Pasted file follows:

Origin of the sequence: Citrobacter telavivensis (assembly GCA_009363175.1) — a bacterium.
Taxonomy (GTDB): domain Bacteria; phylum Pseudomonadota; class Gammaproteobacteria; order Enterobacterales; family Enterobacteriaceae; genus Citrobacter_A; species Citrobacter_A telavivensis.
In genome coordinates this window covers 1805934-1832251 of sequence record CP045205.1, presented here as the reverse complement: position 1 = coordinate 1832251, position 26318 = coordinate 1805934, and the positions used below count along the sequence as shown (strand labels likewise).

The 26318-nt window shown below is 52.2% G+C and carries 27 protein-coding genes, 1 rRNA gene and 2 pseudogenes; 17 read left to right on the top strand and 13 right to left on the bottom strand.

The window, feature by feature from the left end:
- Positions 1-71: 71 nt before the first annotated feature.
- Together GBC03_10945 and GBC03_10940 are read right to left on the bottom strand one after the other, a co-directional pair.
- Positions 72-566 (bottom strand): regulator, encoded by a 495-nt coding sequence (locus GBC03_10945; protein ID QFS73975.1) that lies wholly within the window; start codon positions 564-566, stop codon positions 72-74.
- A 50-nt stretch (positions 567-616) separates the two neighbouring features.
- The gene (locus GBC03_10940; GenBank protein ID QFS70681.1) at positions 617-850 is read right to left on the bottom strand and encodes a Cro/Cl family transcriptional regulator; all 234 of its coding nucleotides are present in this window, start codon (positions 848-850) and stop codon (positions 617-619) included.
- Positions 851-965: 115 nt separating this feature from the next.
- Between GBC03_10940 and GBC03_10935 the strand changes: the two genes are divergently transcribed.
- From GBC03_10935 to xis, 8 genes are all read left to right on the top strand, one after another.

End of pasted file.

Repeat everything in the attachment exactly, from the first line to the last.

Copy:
Origin of the sequence: Citrobacter telavivensis (assembly GCA_009363175.1) — a bacterium.
Taxonomy (GTDB): domain Bacteria; phylum Pseudomonadota; class Gammaproteobacteria; order Enterobacterales; family Enterobacteriaceae; genus Citrobacter_A; species Citrobacter_A telavivensis.
In genome coordinates this window covers 1805934-1832251 of sequence record CP045205.1, presented here as the reverse complement: position 1 = coordinate 1832251, position 26318 = coordinate 1805934, and the positions used below count along the sequence as shown (strand labels likewise).

The 26318-nt window shown below is 52.2% G+C and carries 27 protein-coding genes, 1 rRNA gene and 2 pseudogenes; 17 read left to right on the top strand and 13 right to left on the bottom strand.

The window, feature by feature from the left end:
- Positions 1-71: 71 nt before the first annotated feature.
- Together GBC03_10945 and GBC03_10940 are read right to left on the bottom strand one after the other, a co-directional pair.
- Positions 72-566 (bottom strand): regulator, encoded by a 495-nt coding sequence (locus GBC03_10945; protein ID QFS73975.1) that lies wholly within the window; start codon positions 564-566, stop codon positions 72-74.
- A 50-nt stretch (positions 567-616) separates the two neighbouring features.
- The gene (locus GBC03_10940; GenBank protein ID QFS70681.1) at positions 617-850 is read right to left on the bottom strand and encodes a Cro/Cl family transcriptional regulator; all 234 of its coding nucleotides are present in this window, start codon (positions 848-850) and stop codon (positions 617-619) included.
- Positions 851-965: 115 nt separating this feature from the next.
- Between GBC03_10940 and GBC03_10935 the strand changes: the two genes are divergently transcribed.
- From GBC03_10935 to xis, 8 genes are all read left to right on the top strand, one after another.